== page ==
Reporting from Los Angeles and Washington — Congressional investigators are escalating their probe of Toyota Motor Corp. vehicles by examining whether sudden acceleration affects models that have not been recalled -- and whether all Toyota vehicles should be modified so that their brakes override out-of-control throttles.
The increased scrutiny comes as regulators in Japan and the U.S. have launched inquiries into reports that brakes on the company's Prius hybrid are slow to respond. A Prius controversy would be particularly thorny for Toyota, which has used the hybrid to hone its image as a maker of environmentally friendly and technologically advanced autos.
"The Prius is their poster child for corporate responsibility," said Jeremy Anwyl, chief executive of auto research firm Edmunds Inc.
Also Wednesday, Toyota dealers in Southern California began receiving parts to fix sticky gas pedals, which the automaker has blamed for some of the sudden-acceleration problems, and a California legislator said he would propose that state lawmakers stop buying Toyotas for their vehicle pool.
Toyota's stock plunged after Transportation Secretary Ray LaHood, in a congressional hearing, appeared to warn owners not to drive recalled vehicles. LaHood later said he misspoke. He said he meant to caution people to avoid operating vehicles that have exhibited a rough or sticky gas pedal and recommended that owners get their cars fixed quickly.
The head of a congressional committee that plans a hearing on the recall next week sent a letter to Toyota on Wednesday asking whether it was safe to drive recalled models and whether the sudden-acceleration problems affect other Toyota vehicles.
Rep. Edolphus Towns (D-N.Y.), chairman of the House Oversight and Government Reform Committee, asked about similar problems in the Toyota Tacoma truck. He said the National Highway Traffic Safety Administration has received more than 100 complaints about sudden acceleration in the Tacoma, which does not have the same accelerator pedal assembly as recalled models.
The Times reported Nov. 29 that the average number of sudden-acceleration complaints involving the Tacoma increased dramatically after Toyota introduced electronic throttles on the truck in 2005. Towns also cited some complaints in which faulty floor mats, which sparked a Toyota recall last year, did not appear to be the cause.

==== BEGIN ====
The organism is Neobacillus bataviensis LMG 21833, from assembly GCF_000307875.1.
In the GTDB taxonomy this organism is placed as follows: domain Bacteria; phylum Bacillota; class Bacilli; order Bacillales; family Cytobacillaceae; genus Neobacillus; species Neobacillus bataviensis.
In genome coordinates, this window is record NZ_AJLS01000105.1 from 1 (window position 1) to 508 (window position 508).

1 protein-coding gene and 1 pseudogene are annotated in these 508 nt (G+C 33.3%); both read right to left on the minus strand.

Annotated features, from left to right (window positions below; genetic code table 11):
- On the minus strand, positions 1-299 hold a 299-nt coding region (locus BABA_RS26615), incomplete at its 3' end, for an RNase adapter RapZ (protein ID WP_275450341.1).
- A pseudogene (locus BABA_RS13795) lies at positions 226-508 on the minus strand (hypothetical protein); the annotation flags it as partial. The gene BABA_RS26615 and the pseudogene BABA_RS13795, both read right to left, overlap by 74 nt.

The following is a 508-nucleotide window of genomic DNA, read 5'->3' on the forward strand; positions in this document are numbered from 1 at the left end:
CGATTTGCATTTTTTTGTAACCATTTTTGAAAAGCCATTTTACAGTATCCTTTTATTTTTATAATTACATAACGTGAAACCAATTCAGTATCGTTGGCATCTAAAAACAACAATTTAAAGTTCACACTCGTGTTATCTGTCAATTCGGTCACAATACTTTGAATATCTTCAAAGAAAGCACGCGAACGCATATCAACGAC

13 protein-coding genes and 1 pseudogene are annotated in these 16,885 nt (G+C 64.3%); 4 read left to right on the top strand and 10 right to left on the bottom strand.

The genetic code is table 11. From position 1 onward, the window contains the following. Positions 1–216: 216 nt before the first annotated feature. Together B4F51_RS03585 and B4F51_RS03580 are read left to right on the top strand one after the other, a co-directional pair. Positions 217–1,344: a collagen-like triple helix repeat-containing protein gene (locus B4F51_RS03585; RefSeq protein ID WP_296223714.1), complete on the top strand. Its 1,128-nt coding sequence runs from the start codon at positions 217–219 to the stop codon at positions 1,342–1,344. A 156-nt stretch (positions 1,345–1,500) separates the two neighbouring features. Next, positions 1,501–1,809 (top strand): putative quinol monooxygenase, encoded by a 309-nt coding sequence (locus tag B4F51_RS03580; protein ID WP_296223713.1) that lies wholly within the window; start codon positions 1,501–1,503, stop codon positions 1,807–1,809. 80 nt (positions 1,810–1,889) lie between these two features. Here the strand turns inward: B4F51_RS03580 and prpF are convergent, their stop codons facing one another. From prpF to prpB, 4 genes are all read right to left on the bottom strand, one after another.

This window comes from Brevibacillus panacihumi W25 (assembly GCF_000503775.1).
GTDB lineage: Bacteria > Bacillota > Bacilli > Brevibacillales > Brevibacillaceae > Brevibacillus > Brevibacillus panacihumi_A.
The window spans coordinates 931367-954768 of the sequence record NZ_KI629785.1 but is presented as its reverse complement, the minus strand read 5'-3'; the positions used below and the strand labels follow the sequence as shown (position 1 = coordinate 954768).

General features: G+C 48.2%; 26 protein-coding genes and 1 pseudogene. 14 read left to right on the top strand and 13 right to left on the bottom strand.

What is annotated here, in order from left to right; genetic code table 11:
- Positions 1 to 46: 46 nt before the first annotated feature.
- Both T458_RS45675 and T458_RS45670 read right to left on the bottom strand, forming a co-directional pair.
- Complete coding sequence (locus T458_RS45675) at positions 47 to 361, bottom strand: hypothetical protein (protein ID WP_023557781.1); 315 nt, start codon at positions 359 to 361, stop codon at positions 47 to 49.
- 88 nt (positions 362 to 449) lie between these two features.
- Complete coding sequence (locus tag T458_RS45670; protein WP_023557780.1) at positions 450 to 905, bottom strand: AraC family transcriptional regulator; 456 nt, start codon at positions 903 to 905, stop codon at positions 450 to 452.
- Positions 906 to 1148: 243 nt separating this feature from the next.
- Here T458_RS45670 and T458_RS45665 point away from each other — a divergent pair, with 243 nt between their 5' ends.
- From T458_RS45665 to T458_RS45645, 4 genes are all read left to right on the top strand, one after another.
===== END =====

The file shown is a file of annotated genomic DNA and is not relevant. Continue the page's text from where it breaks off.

"What would explain episodes such as this, where drivers are experiencing an uncontrollable acceleration and, reportedly, no floor mats are present in the vehicle (or they reported the floor mat was not involved)?" Towns wrote.
Toyota said last year that it would install a brake override in vehicles it has recalled to prevent the risk of floor mats' entrapping the gas pedal. Towns asked whether Toyota was considering installing an override on all its vehicles.
Rep. John D. Dingell (D-Mich.) asked Toyota why its announcements came "at least two years" after the automaker had learned of sudden-acceleration problems.
He also asked about a Nov. 8 Times report that Toyota "did not disgorge" all of the complaints about sudden acceleration it knew of when NHTSA had requested the data.
LaHood said NHTSA "will continue to hold Toyota's feet to the fire to make sure that they are doing everything they have promised to make their vehicles safe. We will continue to investigate all possible causes of these safety issues."
LaHood said he intended to speak directly with Toyota President Akio Toyoda "very soon" to make sure the company got the message from the U.S. government that the company needed to take aggressive action to resolve the sudden-acceleration problems.
"This is serious. This is very serious," LaHood said. Toyota is doing everything now to correct the problem, he added, "but we're going to keep the pressure on them."
Toyota said that unless people were experiencing acceleration problems, the autos were safe to drive.
"Our message to Toyota owners is this: If you experience any issues with your accelerator pedal, please contact your dealer without delay," the company said. "If you are not experiencing any issues with your pedal, we are confident that your vehicle is safe to drive."
The company began fixing the recalled vehicles Wednesday.
Keyes Toyota in Van Nuys said it planned to fix 30 to 50 Camrys and Corollas as well as some cars in the dealership's inventory. As many as 8,000 customers in the area are affected by the recall of 2.3 million vehicles, said service director John Williams.
The pedal fixes began as new problems with the Prius surfaced. In Japan, the Transport Ministry said it had received 14 complaints about the brakes on the new-generation Prius introduced last year.
Complaints about Prius brakes could be an issue with people's unfamiliarity with the feel of some hybrid braking systems, which take the energy from braking and cycle it back into the drivetrain, said Rebecca Lindland, an analyst at IHS Global Insight.